Micro to Macro

Posted by John Hankey
on Saturday, May 19, 2018

            Thanks so much for your comments. They have been fascinating. Allow me to mix a little Micro with a little more Macro—and a few cautions.

            Amtrak’s existence is not now, and never has been, truly safe, stable, and assured. It is a unique and fragile national institution premised on financial and political fictions. At this point it may be like American Democracy itself—deeply flawed and based on certain kinds of hypocrisy, but vastly superior to any feasible alternative.

            It is healthy and urgent to have a robust conversation about Amtrak’s present state and possible futures, and I am delighted to stir the pot in some useful way. Hopefully, these  conversations would help Amtrak be better and strengthen its position vis a vis Congress, the States, and a vision for a national network of passenger trains as part of an integrated and interconnected public transportation network.

            I apologize if that sounds like wonky jargon, but there is a lot of common sense thinking and experience behind it. And it exposes yet more micro issues that speak to the kinds of macro issues that Fred brings up.

           We walk a fine line. Collectively, we need to support Amtrak. We can critique it. But we cannot abandon it.

            There are many interests who would be delighted to see Amtrak go away. We could begin with Class Is, for whom Amtrak is a relatively minor source of revenue and a major pain in the tail. I don’t think there is a major freight railroad that wouldn’t be delighted to see Amtrak evaporate. Never underestimate their ability to argue that Amtrak is a burden on private enterprise and should be euthanized.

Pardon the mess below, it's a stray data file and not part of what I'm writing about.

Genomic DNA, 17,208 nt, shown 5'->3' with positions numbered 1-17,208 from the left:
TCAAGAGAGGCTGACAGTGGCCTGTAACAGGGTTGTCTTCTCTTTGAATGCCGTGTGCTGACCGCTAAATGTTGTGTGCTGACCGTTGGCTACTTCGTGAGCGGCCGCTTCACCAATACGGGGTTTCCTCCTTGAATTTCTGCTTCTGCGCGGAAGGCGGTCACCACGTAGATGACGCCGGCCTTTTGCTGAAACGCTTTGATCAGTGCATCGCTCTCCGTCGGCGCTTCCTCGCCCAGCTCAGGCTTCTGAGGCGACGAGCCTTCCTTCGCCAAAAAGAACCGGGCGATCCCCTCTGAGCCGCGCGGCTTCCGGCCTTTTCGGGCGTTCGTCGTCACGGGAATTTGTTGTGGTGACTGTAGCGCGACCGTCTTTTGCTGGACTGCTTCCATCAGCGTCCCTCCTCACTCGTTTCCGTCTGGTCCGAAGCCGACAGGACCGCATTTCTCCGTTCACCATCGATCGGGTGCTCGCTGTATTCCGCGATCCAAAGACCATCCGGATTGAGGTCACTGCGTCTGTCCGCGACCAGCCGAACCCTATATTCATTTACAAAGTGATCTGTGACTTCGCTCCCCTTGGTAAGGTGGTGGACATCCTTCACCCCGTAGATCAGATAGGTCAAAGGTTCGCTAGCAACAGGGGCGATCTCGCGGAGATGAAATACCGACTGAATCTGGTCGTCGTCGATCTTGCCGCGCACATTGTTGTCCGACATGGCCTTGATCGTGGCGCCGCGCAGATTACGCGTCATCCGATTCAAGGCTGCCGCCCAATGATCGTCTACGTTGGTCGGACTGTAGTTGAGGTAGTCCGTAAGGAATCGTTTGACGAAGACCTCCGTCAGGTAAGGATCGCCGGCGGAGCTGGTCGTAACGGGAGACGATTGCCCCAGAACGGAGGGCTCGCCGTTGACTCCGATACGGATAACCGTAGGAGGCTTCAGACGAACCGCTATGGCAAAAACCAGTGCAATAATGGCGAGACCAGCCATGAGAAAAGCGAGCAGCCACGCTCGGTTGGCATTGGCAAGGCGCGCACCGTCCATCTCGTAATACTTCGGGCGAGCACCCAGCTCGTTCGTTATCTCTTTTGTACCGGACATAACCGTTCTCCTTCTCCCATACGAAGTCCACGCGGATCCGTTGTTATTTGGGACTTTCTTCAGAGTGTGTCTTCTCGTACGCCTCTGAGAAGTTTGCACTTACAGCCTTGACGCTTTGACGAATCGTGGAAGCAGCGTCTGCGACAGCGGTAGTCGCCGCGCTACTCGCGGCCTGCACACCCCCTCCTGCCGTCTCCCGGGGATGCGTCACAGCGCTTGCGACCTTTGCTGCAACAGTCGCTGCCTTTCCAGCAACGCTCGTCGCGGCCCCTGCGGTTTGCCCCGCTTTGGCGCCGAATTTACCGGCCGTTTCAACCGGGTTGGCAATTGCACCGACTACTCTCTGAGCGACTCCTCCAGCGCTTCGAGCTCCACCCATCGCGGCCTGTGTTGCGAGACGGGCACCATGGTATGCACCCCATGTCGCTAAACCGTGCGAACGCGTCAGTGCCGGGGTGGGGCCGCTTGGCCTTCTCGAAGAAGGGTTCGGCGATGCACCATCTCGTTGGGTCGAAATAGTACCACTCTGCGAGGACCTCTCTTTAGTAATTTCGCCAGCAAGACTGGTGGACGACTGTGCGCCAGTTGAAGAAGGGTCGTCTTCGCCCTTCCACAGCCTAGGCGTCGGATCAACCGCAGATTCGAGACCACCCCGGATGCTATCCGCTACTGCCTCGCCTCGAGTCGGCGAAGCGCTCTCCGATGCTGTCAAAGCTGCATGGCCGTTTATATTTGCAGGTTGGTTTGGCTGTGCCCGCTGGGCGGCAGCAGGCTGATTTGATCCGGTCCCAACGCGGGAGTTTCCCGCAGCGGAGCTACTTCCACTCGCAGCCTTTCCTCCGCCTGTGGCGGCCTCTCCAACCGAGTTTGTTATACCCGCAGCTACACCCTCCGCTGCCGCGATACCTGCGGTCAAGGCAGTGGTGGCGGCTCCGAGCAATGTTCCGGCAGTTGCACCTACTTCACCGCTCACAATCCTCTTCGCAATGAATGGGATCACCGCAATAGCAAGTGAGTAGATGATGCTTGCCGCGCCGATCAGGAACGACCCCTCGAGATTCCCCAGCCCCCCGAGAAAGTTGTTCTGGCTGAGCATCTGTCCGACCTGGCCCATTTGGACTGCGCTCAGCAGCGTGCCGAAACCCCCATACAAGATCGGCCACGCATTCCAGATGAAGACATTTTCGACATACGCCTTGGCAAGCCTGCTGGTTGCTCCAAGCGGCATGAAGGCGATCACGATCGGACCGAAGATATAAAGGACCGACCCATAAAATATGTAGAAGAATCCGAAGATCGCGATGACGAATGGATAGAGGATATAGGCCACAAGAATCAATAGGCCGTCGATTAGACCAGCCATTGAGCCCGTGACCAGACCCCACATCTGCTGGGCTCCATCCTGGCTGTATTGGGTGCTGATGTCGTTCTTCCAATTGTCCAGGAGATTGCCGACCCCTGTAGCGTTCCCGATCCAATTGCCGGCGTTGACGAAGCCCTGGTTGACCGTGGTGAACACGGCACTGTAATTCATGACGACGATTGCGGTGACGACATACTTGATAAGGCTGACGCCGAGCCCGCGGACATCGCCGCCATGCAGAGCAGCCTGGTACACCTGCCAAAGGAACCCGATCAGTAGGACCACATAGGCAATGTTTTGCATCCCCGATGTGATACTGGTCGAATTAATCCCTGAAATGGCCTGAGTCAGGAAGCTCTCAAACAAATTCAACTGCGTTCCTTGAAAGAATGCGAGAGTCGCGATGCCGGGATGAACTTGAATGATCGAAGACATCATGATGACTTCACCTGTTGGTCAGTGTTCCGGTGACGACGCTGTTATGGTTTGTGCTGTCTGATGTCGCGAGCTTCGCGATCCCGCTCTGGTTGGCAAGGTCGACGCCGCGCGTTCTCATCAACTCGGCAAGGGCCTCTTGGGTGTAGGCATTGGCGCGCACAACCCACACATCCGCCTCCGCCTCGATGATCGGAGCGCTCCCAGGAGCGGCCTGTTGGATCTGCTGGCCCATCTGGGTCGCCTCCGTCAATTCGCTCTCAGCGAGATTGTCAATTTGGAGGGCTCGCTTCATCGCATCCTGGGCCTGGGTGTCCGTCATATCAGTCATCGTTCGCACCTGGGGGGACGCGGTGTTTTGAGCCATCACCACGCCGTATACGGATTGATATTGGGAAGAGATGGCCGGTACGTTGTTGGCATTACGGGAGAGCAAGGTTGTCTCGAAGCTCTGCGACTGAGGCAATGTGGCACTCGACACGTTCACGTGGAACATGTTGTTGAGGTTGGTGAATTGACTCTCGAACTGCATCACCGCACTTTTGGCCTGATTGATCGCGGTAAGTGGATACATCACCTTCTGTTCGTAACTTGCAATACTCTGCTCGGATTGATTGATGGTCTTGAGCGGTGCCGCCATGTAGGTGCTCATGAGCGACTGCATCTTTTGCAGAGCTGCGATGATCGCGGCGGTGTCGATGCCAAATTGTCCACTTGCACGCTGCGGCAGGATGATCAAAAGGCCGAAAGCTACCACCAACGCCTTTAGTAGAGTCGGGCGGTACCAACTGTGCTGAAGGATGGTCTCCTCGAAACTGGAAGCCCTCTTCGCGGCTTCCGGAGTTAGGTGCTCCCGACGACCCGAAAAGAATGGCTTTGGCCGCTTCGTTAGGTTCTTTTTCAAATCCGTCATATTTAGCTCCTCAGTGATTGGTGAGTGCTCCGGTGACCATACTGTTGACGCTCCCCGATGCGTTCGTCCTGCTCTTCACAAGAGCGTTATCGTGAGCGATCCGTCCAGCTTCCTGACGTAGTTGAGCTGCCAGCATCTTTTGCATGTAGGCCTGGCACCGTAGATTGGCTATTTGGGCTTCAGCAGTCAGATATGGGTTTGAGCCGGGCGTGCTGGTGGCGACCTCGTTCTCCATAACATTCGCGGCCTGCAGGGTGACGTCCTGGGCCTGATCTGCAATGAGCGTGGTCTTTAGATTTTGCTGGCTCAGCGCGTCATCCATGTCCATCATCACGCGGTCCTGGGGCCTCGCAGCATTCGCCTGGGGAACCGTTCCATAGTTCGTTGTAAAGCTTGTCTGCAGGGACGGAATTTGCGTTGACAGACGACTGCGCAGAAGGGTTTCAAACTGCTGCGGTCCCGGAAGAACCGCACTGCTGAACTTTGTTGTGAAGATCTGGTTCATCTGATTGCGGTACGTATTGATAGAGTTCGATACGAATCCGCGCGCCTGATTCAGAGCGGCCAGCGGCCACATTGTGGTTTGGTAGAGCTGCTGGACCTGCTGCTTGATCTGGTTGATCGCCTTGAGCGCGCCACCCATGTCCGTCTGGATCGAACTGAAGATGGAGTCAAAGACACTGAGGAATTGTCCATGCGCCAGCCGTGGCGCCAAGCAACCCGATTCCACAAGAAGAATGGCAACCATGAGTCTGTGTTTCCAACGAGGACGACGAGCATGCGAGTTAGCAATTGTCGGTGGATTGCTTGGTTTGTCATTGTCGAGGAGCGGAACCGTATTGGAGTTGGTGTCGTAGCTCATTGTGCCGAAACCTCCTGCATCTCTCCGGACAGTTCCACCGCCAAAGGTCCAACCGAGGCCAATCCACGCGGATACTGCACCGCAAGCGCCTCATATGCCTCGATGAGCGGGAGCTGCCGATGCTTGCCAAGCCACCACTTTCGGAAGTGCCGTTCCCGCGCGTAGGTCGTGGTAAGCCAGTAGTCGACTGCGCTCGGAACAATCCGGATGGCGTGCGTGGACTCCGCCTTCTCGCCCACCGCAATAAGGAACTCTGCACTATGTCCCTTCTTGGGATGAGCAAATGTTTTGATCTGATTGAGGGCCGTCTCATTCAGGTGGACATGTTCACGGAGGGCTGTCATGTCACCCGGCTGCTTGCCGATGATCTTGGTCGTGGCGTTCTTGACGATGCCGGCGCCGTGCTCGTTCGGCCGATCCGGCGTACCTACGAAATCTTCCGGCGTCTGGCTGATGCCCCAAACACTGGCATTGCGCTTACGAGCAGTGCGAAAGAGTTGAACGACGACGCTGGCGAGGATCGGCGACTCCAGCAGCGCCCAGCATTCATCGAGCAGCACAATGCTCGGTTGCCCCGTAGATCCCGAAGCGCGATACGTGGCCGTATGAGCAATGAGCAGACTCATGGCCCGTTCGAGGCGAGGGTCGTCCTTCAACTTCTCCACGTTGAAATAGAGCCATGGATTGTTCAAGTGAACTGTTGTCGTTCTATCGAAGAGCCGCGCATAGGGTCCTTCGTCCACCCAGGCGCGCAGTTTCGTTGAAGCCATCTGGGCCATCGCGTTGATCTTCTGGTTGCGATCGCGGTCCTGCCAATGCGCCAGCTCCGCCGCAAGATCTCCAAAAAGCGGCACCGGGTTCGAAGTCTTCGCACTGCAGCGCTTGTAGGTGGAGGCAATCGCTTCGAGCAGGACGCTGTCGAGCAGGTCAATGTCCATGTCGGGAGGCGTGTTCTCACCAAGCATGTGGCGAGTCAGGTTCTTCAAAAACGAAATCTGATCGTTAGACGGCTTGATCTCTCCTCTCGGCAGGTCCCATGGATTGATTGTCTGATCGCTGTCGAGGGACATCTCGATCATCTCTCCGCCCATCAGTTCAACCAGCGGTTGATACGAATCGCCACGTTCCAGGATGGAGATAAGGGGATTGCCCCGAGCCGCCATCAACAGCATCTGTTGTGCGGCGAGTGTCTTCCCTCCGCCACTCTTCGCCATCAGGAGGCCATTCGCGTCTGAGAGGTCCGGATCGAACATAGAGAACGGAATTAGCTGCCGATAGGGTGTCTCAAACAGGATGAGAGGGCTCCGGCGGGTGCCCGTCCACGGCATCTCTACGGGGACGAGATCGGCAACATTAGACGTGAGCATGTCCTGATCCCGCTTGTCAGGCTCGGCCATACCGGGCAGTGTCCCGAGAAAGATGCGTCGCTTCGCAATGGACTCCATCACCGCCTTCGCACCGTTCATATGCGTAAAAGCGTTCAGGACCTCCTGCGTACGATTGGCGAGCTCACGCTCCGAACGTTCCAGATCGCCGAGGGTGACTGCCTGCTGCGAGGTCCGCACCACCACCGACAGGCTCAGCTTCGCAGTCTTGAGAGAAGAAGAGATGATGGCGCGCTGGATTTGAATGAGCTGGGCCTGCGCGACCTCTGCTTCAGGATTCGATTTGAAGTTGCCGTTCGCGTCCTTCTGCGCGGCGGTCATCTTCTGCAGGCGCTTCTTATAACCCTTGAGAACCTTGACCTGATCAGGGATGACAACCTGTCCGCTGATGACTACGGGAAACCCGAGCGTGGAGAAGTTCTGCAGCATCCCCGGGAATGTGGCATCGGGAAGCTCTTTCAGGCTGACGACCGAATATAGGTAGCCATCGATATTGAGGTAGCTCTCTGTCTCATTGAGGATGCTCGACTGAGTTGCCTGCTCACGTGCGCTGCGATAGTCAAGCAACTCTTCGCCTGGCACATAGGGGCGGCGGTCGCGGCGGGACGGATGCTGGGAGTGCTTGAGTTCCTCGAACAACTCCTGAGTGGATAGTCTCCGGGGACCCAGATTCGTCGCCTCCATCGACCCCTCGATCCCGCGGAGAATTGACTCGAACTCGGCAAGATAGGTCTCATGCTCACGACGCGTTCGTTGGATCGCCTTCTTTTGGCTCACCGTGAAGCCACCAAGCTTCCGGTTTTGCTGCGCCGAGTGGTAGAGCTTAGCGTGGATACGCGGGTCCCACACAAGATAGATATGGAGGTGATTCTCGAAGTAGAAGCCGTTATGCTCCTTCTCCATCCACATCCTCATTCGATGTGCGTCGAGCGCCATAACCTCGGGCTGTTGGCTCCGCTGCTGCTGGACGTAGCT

The very same Southwest Airlines that some of you referenced (and that I fly more than 25 times a year) historically has taken the position that Amtrak subsidies should be eliminated for a level playing field. For many years it was a vocal adversary. I suspect the rest of the airline industry simply doesn’t care.

            One could argue that coordination and alliances between airlines like Southwest and bus lines like Greyhound and Trailways might have revolutionized Long Distance public transportation in the United States over the past half century. But that is a different issue, and never came to pass.

            Amtrak has survived partly because, like military bases and defense contractors, it has a footprint in many political districts. I don’t believe Amtrak has fully taken advantage of that.

            It has also survived because, in the context of Washington (this is an observation, not a criticism), the naked $500 million or so annual subsidy is both a bargain for the results it produces, and a mere rounding error for many Pentagon and entitlement programs. Keep in mind that Michigan State University just agreed to a $500 million settlement to victims of one rogue sports medicine doctor that it didn't seem capable of adequately supervising. Amtrak's subsidy--even at a billion dollars per year--is not that much money for what it delivers.

            Here is where I am going to veer into Fred’s Macro lane with a few thoughts, and maybe a conclusion.